Just Five Minutes?
This very popular ad for Maggi Noodles and the popularity of Instant Noodles has been specifically for the kids in India. But are these noodles safe for kids? Or even adults?
Well, it turns out that they aren’t!
Ahmedabad-based Consumer Education and Research Society has done tests on 15 brands of noodles (including Maggi, Top Ramen, Knorr, Ching’s Secret, Sunfeast Yippee!, Foodles, Tasty Treat and Wai Wai X-press) to check out their claims on health quotient of these products. The ingredients that were checked for were Fat, Fibre, Sodium, Calcium, and Iron. The results are pretty depressing:
- Sodium content was found to be in the range of 821mg per 100 grams -much above limits set by the British food safety agency. Knorr Soupy Noodles contained the highest sodium content of 1,943 mg per 100 grams, while the lowest sodium content was in Maggi Meri Masala at 821 mg per 100 grams.
- Top Ramen oat noodles had less than the claimed 6.8 per cent of oat flour. It also claims to be full of fibre with fibre content at 5.6 grams.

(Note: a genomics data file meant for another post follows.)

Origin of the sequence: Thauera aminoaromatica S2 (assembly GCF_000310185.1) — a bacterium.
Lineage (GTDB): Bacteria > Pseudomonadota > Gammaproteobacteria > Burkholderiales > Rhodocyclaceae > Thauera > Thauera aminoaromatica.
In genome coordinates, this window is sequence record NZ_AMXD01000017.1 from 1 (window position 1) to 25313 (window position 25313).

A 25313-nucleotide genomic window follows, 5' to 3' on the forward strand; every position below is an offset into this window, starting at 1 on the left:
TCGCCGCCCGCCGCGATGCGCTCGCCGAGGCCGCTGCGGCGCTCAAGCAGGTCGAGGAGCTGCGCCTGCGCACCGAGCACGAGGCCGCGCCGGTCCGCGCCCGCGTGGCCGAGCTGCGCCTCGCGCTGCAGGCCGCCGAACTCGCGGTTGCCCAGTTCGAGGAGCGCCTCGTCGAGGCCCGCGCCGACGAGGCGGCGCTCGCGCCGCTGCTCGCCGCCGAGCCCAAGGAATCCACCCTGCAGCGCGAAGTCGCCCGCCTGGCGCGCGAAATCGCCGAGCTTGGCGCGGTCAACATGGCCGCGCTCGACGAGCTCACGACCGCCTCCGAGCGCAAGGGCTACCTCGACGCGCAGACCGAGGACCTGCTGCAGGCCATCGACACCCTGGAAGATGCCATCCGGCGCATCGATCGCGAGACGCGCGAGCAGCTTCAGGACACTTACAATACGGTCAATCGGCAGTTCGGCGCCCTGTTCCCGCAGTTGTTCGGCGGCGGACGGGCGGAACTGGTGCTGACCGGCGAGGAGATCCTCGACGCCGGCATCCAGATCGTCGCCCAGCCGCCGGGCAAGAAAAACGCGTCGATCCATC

- However, according to UK standards, high in fibre can be claimed only if fibre content is at least six grams per 100 grams.
- The quantity of vegetables is not enough to contribute to the nutritional content in Maggi New Vegetable Atta Noodles.
- Wai Wai X-press Instant Noodles Masala Delight claimed to be enriched with iron. However, iron was found to be only 2.6 mg against the claim of seven mg.
As you can see these noodles aren’t what they are billed to be and in any case not healthy for long term or regular consumption.What is rather surprising is that this kind of a study had not been done before. Moreover, the fact that Indian Food Administration officials never figured this out doesn’t show that they are doing their work even half well.